Arion decided to tour the islands of Sicily and Italy to improve his art and see what he could learn.  His tour was successful and he won large audiences wherever he went.  But he eventually wanted to return to Corinth, and booked passage on a Corinthian vessel for this purpose.  He had a large amount of money with him, earned from his performances.  He reasoned that, since he was well-known in Corinth, he would be most safe in a ship from that city.


Once aboard, the Corinthian sailors figured out who he was.  They formed the idea of murdering him and stealing his money.  When the vessel was underway, they followed through with their plan.  They took his money.  He implored them not to kill him.  But they ordered him to jump into the sea.  He despaired, but asked them one last request.

He asked that he be permitted to make one last performance, wearing his full costume as a lyre-player.  The sailors, although rouges and savages, agreed to this request.  So Arion stood at the stern of the ship in full costume and sang his last ode to the accompaniment of his own music.  He sang in a high key, called “orthian”, which was a type of key that only a few musicians could duplicate.  These notes were so expertly and loudly sung that they attracted the attention of dolphins following the ship.

And then he threw himself into the ocean.  The sailors assumed he was dead.  They continued on their course.

But in truth a miracle occurred.  A dolphin suddenly appeared, and permitted Arion to climb on his back.  The dolphin continued to take Arion near the town of Taenarum in the land of Laconia.  Arion was close enough to the shore to be able to make land.

He eventually was able to make his way back to Corinth.  Arion asked to be admitted to the presence of King Periander, and told him all the details of how he had been saved from certain death.  The king, of course, could hardly believe the story, and ordered Arion to be taken into custody.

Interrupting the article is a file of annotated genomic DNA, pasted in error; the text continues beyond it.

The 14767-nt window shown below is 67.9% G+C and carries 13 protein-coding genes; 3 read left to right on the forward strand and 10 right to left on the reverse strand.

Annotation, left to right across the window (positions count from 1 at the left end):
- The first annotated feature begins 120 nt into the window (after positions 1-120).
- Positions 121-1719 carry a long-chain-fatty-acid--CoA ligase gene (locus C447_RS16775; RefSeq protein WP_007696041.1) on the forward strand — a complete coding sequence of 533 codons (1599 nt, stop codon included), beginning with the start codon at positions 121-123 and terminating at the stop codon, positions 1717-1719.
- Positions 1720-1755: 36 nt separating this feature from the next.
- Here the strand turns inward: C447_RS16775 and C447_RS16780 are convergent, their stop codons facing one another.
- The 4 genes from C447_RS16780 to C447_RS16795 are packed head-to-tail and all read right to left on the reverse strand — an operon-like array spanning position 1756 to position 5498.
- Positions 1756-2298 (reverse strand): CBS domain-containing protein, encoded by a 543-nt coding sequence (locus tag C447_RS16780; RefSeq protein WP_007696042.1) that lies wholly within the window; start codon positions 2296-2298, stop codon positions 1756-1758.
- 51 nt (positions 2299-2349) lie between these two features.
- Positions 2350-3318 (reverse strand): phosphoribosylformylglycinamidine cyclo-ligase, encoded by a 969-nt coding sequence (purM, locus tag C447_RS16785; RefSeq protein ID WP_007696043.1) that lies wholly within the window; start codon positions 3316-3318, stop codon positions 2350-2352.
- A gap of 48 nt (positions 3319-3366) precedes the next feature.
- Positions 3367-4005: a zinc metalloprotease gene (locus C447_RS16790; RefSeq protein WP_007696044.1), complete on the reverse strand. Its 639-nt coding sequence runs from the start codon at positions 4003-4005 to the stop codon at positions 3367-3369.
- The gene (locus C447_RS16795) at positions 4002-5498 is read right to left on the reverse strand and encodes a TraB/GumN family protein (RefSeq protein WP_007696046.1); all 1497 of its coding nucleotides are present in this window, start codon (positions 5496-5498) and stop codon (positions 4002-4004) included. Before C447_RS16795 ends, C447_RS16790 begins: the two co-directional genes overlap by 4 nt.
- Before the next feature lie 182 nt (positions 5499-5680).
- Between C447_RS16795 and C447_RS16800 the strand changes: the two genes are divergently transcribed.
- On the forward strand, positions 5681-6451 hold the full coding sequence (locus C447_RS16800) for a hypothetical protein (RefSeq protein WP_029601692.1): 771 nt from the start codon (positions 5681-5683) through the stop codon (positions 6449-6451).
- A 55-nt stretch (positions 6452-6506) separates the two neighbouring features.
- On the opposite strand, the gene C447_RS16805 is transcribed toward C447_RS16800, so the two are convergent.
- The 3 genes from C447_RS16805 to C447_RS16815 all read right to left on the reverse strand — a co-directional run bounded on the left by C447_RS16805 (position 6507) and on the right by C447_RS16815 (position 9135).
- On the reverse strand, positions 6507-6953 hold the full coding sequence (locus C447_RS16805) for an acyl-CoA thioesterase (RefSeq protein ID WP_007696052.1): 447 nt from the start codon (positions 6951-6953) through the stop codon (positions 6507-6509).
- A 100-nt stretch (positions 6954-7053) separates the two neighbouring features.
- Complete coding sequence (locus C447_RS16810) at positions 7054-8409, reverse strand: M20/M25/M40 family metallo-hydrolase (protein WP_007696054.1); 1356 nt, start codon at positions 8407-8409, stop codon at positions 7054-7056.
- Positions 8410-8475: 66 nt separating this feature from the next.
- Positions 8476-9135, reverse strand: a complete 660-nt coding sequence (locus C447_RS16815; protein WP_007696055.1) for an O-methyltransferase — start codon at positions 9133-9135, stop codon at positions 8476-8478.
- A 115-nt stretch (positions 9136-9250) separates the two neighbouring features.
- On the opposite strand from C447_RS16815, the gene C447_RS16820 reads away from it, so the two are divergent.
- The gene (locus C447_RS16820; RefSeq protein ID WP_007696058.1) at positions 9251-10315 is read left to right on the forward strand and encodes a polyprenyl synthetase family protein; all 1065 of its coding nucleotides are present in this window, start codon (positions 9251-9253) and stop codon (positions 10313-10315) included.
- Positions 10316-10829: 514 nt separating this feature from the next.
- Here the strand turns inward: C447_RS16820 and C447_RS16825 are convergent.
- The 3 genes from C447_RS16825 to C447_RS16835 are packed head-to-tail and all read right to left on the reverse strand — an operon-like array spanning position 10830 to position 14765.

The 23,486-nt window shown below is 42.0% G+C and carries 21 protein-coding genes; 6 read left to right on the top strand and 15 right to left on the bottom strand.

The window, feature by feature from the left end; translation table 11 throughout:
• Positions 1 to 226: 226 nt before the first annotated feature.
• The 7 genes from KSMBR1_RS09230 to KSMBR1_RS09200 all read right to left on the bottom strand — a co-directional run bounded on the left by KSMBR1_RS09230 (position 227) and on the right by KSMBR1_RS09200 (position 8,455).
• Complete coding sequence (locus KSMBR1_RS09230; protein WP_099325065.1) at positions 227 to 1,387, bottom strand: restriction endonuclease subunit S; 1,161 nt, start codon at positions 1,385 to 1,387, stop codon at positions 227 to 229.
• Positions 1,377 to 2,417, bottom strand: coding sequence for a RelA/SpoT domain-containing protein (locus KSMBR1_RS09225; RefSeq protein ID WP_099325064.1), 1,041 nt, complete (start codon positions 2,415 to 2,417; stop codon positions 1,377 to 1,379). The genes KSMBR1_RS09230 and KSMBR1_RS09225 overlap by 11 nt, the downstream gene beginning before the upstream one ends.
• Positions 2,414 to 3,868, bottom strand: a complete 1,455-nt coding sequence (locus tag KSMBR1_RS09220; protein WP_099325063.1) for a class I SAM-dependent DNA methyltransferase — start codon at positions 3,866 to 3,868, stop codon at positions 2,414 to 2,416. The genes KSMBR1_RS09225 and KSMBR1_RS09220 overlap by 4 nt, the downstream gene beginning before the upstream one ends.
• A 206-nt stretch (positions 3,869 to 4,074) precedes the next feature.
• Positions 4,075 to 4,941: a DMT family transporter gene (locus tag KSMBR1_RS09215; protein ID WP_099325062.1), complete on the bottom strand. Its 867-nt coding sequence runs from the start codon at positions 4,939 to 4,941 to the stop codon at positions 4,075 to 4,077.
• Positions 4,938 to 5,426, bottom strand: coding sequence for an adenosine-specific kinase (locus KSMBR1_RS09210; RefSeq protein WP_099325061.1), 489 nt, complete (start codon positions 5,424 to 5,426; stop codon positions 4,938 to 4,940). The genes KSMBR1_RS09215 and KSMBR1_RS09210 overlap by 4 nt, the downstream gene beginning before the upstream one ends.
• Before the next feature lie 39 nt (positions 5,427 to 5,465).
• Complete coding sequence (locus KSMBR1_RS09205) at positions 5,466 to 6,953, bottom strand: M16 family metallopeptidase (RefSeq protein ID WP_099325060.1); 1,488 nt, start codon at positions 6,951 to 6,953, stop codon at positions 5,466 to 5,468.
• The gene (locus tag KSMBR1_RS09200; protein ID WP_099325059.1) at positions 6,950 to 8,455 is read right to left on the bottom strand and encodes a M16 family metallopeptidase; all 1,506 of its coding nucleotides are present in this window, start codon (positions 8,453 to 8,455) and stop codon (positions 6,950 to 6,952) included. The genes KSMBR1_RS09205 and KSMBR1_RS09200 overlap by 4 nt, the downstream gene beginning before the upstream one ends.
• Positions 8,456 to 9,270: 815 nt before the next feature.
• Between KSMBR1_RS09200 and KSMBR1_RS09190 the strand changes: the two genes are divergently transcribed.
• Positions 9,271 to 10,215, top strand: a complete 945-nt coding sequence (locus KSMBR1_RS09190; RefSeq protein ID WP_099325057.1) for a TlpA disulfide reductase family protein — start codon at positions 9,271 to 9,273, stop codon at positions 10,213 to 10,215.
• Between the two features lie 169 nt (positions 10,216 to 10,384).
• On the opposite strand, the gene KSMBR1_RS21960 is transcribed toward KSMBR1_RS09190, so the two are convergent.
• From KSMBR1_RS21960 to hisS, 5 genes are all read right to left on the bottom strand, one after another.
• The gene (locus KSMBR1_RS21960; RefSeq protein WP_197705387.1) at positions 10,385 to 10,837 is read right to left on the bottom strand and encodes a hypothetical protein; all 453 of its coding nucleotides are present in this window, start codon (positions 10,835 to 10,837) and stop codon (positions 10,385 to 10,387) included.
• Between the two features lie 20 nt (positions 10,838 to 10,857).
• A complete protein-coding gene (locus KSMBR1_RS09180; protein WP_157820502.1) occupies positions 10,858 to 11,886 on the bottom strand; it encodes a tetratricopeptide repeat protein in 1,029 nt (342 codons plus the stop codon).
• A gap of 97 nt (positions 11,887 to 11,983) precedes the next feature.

But persistent doubts nagged at Periander.  He was able to locate the sailors (who had been from Corinth, of course) and had them questioned intensively.  Their evasive answers convinced him that they were in fact lying, and that Arion was telling the truth.  What tipped Periander off to this was when they told him that Arion was currently alive and living in Italy, and playing there.

And then Arion was brought in to confront them. They could no longer deny their schemes, and what they had tried to do to him.

And thus was Arion vindicated, and so the criminal sailors were exposed for what they were.  To commemorate this event, Gellius tells us, the citizens of Taenarum erected two bronze images of dolphins near their city.  On one of them, the figure of a man can be seen on its back.

He was a target because of his abilities, and was saved because of his abilities.  Arion’s miraculous good fortune would not have been possible without his artistic craft.

Talent, persistence, and faith in one’s mission can work miracles.  When all seems to be lost, is when all is to be won. 


Read More:  U.S. Grant’s Most Personal Victory